William ‘Bunny Rugs’ Clark, leader singer of 10-time Grammy nominee Third World, was among a ‘who’s who’ of political leaders, entertainment pioneers, business entrepreneurs and education innovators honored at the Capital Hilton Hotel in Washington, DC last Friday November 16th. The Caribbean American Heritage Awards (CARAH) , an annual black-tie affair put on by The Institute of Caribbean Studies, celebrates the contributions that Caribbean people make in the United States of America. Bunny Rugs received an award for his ‘Outstanding Contribution to Reggae Music’.
Music, dance and dinner warmed the body and soul in preparation for the awards ceremony co-hosted by Neiki Mohan of CBS Miami. Among those receiving awards were Jamaican Jazz musician Monty Alexander, Miss Trinidad 2009 and the 2011 winner of Project Runway, Anya Ayoung Chee, Constance White, Chief Editor of Essence Magazine, Jamaican Dean Garfield President and CEO of the Information Technology Industry Council (ITI), Panmaster Robert Greenidge and footballer Skaka Hilslop. Collin Channer, founder of the Calabash Literary Festival, also received an award in absentia.
But they saved the best for last in more ways than one. Indeed, last to take the stage was Congresswoman Yvette Clarke who presented William “Bunny Rugs” Clark with the ‘Outstanding Contribution to Reggae Music’ award as a member of Third World and as a solo artist. Congresswoman Clarke joked that she and Bunny Rugs, who happen to share the same last name, may even be related. Rugs took the bait and ended the show with an energetic musical finale. With the entire ballroom on their feet, Rugs performed “Now That We’ve Found Love” and “Reggae Ambassador” all backed by DC’s #1 backing group, the Image Band. Click here to watch the performance. Despite many political ambassadors in attendance, Bunny Rugs struck a chord with everyone, many of whom waited patiently for a photograph alongside the ‘reggae ambassador’.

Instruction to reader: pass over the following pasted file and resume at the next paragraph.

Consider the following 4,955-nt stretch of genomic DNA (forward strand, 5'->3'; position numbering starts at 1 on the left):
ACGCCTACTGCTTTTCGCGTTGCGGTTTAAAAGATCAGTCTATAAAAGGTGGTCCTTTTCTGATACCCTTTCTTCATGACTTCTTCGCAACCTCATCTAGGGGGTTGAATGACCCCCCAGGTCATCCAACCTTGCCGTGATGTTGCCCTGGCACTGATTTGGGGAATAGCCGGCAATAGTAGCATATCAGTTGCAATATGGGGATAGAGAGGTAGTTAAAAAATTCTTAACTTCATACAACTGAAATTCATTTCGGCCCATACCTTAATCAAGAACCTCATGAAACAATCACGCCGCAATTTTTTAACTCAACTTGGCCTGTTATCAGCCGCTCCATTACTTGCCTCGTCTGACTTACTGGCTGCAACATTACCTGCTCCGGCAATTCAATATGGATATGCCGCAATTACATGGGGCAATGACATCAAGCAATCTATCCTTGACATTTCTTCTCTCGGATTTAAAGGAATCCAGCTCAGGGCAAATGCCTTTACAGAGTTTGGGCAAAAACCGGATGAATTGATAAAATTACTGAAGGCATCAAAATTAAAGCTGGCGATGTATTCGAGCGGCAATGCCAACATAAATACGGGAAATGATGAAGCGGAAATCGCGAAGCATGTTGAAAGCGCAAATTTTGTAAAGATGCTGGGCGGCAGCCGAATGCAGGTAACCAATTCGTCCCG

“The CARAH awards will forever stay with me as one of the high points of my career,” said Bunny Rugs. “To be honored in this way, in a ceremony created by and for Caribbean people is really the ultimate award. For the same reason, I dedicate this award to the Caribbean people to whom I am forever indebted.”
After Washington DC, Bunny Rugs performs with Third World at NJPAC on November 30 in Newark, New Jersey for Jamaica 50 celebrations with Kymani Marley and Maxi Priest also on the bill and then the group heads to the Hennessy Artistry Series in Barbados December 1 before Bunny starts two weeks of Europe solo performances in support of his new album, Time. The album is now available in stores and features the roots reggae anthem, “Land We Love”. For more information about Bunny Rugs or his new album visit facebook.com/bunnyrugsthirdworld.
Founded by Dr Claire Nelson in 1993, the Institute of Caribbean Studies (ICS) is a non-partisan, non-profit 501 (c)(3) organization dedicated to education, advocacy and action on issues that impact on Caribbean Americans. Produced by Dr Nelson and Karema Daley, the CARAH Awards part of the Institute’s mission to ensure that the conversation on the future of America and immigration includes a recognition of the indivisible historical linkages between the US and the Caribbean. The ICS is online at www.icsdc.org. And visit caribbeanheritageawards.org for more information about the CARAH awards.